I was honored to have been invited to join the Indigenous Peoples’ Working Group on Climate Change, held at that National Museum of the American Indian in Washington, DC.   My invitation came via John Topping of the Climate Institute, a DC friend of a tech-industry friend.

The Indigenous Peoples’ Working Group on Climate Change is a beautiful example of the strong and fruitful partnership between Native Tribes and Tribal Colleges on the one hand, and Federal Agencies such as USGS and the EPA on the other.   I was able to meet the people behind the first Indigenous contribution to the Intergovernmental Panel on Climate Change (IPCC).

Indigenous people are taking action to prepare for climate change

Indigenous people are taking action to prepare for climate change

From the first light in Massachusetts to the sunset in Hawaii, the range of indigenous people in what we now call the United States is represented in this group. I was delighted to meet Casey Kahn-Thornbrugh, a member of the Mashpee Wampanoag, the tribe of my mother’s teacher.  My cup truly ran over when I clapped eyes on the Hawaaiian contingent, M. Kalani Souza of the Olohana Foundation and Dave Thomas of NOAA’s Ocean Services.

East to West: Casey, Mashpee Wampanoag; me, PODIA; M. Kalani Souza, Native Hawaiian

Casey Kahn-Thornbrugh, Mashpee Wampanoag; me, hanai po’e of the Kuamo’o family of Puna; M. Kalani Souza, Native Hawaiian.   Unlike my mother, who had a Wamapanoag teacher, I am leaning west.

During the opening protocol, elders who have crossed over were remembered.  Included in the honored group was Kumu Mahealani’s cousin, Kumu Raylene Ha’alelea Kawaiaea, who passed in March 2012.

The beautiful first day ended with a sunset reflected on the buildings of Washington, DC.

A reflected sunset seen from the meeting rooms at the National Museum of the American Indian in Washington, DC.

A reflected sunset seen from the meeting rooms at the National Museum of the American Indian in Washington, DC.

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Circling up in Cherokee, NC

23 09 2014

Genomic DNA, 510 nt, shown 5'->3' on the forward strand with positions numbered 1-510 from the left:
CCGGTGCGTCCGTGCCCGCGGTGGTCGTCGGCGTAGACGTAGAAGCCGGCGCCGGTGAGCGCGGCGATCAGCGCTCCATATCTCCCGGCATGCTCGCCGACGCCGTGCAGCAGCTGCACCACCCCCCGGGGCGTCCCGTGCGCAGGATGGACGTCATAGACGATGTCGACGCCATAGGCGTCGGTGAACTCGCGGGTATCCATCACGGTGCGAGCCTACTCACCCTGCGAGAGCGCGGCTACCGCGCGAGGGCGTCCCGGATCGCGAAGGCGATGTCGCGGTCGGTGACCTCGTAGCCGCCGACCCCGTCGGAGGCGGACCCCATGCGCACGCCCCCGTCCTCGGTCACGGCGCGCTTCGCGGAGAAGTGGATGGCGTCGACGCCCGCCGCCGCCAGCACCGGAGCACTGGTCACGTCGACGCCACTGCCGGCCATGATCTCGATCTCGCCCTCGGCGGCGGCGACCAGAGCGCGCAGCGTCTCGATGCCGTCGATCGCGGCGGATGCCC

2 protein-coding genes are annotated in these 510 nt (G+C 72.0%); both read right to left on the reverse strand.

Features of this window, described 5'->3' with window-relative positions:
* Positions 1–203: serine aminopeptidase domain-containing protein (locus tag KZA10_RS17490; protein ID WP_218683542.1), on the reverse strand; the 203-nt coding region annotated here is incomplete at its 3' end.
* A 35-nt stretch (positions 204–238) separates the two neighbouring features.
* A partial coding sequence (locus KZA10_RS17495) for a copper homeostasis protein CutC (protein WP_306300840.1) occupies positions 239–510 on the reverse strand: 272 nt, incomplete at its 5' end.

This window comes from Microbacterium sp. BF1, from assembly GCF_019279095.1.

IMG_5541What a privilege to visit the Eastern Band reservation in North Carolina for the Full Circle Meeting convened by Cherokee Elder J.T. Garrett.  The group is celebrating its 20th anniversary; I joined for the third time.

Members of the Full Circle are an inspiring group of people: chaplains, counselors, social workers, hospice directors, nurses and elder-care givers.  Members have diverse ethnic and spiritual or religious backgrounds, but all share the world view that everything is connected.  There is a deep respect for the unique role and contribution of every living being and natural element to the interconnected web of all existence.

Some Full Circle members work in Native communities from New Mexico to Michigan to North Carolina.  Others bring the sensibility of interdependent living to their work in with Western institutions.  These gatherings offer the opportunity to reflect, to learn and to recharge.

Cherokee homeland at Kituah

Cherokee homeland at Kituah

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The beautiful Smokey Mountains of Western North Carolina

The beautiful Smokey Mountains of Western North Carolina

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With JT Garrett

With J.T. Garrett

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Living!

17 09 2014

IMG_2178I love life.

I am saddened to have learned of another death in the MIT community.

I don’t understand but will not judge those who choose to see their last sunset.

My heart is with those left behind — sad, angry, confused.

For us, the sun rises tomorrow.

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My dad’s dorm at MIT

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Night falls in Kendall Square, Cambridge, MA

Night falls in Kendall Square, Cambridge, MA